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Employment Tribunal Rules British Airways Has Been “Topping Up” Cabin Crew Wages With Tax-Free Allowances

Employment Tribunal Rules British Airways Has Been “Topping Up” Cabin Crew Wages With Tax-Free Allowances

Eight members of British Airways cabin crew with more than 200 years of service amongst them took the Heathrow-based airline to court, claiming that various allowances they received should form part of the calculation for their holiday pay. The law firm that represented the crew claims British Airways was using tax-free meal allowances as a “backdoor way of topping up basic wages.”

Along with a basic wage, cabin crew receive up to 29 different allowance payments – from a meal allowance used for when crew are staying in a hotel downroute, to a special training payment. Unlike their basic wage, these allowances aren’t taxed and they don’t go towards calculating an annual holiday payment.

In effect, the eight crew members argued, British Airways was artificially reducing its liability towards them through the use of allowances that everyone knew topped up their basic wage and wasn’t just being used for the purpose it said it was for – a classic example being meal allowances.

The tribunal certainly had its work cut out – along with around 1,900 pages of evidence to go through, the court had to make it clear that it didn’t exist to “entertain grievances” or to clear up workplace “myths and legends”.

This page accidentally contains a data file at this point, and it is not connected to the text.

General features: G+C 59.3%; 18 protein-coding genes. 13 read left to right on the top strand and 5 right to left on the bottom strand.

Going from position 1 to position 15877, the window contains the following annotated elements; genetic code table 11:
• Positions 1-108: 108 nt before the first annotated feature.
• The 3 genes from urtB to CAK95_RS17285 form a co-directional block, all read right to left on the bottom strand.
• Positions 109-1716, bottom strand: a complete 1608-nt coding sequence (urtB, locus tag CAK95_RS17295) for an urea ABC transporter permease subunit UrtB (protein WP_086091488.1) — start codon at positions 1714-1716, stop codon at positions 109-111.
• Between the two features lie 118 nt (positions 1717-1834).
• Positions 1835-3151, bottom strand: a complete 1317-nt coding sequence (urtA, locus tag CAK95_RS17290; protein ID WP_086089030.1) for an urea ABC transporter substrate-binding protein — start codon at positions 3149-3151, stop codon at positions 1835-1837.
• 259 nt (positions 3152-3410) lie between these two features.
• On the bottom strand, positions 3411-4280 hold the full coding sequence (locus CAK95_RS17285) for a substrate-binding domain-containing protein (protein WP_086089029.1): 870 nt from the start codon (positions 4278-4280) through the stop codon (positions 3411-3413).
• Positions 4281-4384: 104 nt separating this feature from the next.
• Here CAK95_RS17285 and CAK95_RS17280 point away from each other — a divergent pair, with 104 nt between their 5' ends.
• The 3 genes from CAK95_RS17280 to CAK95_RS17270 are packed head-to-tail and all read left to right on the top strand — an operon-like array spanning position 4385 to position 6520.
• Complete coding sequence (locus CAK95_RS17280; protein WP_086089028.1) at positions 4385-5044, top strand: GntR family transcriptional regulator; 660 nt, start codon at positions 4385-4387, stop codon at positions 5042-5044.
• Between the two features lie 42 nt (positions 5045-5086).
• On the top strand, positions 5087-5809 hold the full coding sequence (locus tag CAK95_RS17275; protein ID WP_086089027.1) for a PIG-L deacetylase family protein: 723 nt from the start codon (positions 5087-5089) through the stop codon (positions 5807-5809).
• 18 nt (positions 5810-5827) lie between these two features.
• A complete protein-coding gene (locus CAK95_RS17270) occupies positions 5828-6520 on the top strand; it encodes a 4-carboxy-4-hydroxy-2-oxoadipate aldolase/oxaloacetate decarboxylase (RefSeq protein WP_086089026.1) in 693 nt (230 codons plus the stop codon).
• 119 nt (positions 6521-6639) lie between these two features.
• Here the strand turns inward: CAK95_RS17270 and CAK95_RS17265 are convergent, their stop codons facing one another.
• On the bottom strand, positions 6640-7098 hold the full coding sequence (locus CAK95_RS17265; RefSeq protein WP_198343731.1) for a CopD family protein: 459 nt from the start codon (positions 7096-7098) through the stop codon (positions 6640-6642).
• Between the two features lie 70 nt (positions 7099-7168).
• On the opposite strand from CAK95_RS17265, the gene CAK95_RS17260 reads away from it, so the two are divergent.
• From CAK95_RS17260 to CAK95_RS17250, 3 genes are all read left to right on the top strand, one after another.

But despite those difficulties (and quite a few others), the court concluded that the allowances should form part of the calculation to determine holiday pay – a decision that could significantly increase costs for British Airways to pay its cabin crew.

“Six BA cabin crew have been successful in convincing an Employment Tribunal that in reality their meal allowances and other allowances paid in addition to basic pay were, in fact, a way of increasing basic wages,” a statement from St John Buildings, the barristers who represented the crew explained.

“The Employment Tribunal has specifically decided that meal allowances were actual pay and should go into the calculation for what cabin crew should receive when they take their Working Time Regulations annual leave.”

For its part, British Airways argued that faced with a choice of paying a generous meal allowance that might not necessarily be used solely on food or allowing crew to go hungry, it had decided to err on the side of generosity.

The court couldn’t determine what BA’s true intent was but nevertheless decided the meal allowances should form part of the holiday pay calculations.

That’s a conclusion British Airways has decided to challenge and an appeal is set to be heard in April. In a separate development, the cabin crew union BASSA has criticised the crew who brought the claim saying “they have not helped our cause”.

British Airways has apparently failed a recent tax audit of receipts to prove cabin crew were using the meal allowances to actually pay for meals. As a result, crew could stand to lose as much as £1,000 per year in allowances because the tax authorities could start to tax the full amount.

British Airways has been contacted for comment.

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